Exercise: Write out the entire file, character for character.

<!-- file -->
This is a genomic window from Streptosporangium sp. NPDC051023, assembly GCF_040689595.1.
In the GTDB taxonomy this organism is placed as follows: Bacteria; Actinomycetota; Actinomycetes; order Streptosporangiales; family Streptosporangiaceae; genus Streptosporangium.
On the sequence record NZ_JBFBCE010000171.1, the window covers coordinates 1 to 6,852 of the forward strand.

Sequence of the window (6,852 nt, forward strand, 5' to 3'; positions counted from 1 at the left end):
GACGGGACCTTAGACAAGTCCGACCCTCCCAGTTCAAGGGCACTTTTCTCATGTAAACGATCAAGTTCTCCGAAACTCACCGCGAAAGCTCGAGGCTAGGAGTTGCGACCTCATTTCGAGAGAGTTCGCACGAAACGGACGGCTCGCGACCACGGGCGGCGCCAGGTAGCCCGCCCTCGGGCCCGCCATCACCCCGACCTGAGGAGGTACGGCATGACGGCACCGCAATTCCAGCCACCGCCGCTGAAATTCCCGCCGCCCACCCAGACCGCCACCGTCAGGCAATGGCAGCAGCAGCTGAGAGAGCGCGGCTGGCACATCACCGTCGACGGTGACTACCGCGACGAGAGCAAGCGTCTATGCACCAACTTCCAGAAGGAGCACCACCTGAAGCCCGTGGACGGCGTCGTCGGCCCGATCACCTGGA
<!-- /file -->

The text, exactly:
This is a genomic window from Streptosporangium sp. NPDC051023, assembly GCF_040689595.1.
In the GTDB taxonomy this organism is placed as follows: Bacteria; Actinomycetota; Actinomycetes; order Streptosporangiales; family Streptosporangiaceae; genus Streptosporangium.
On the sequence record NZ_JBFBCE010000171.1, the window covers coordinates 1 to 6,852 of the forward strand.

Sequence of the window (6,852 nt, forward strand, 5' to 3'; positions counted from 1 at the left end):
GACGGGACCTTAGACAAGTCCGACCCTCCCAGTTCAAGGGCACTTTTCTCATGTAAACGATCAAGTTCTCCGAAACTCACCGCGAAAGCTCGAGGCTAGGAGTTGCGACCTCATTTCGAGAGAGTTCGCACGAAACGGACGGCTCGCGACCACGGGCGGCGCCAGGTAGCCCGCCCTCGGGCCCGCCATCACCCCGACCTGAGGAGGTACGGCATGACGGCACCGCAATTCCAGCCACCGCCGCTGAAATTCCCGCCGCCCACCCAGACCGCCACCGTCAGGCAATGGCAGCAGCAGCTGAGAGAGCGCGGCTGGCACATCACCGTCGACGGTGACTACCGCGACGAGAGCAAGCGTCTATGCACCAACTTCCAGAAGGAGCACCACCTGAAGCCCGTGGACGGCGTCGTCGGCCCGATCACCTGGA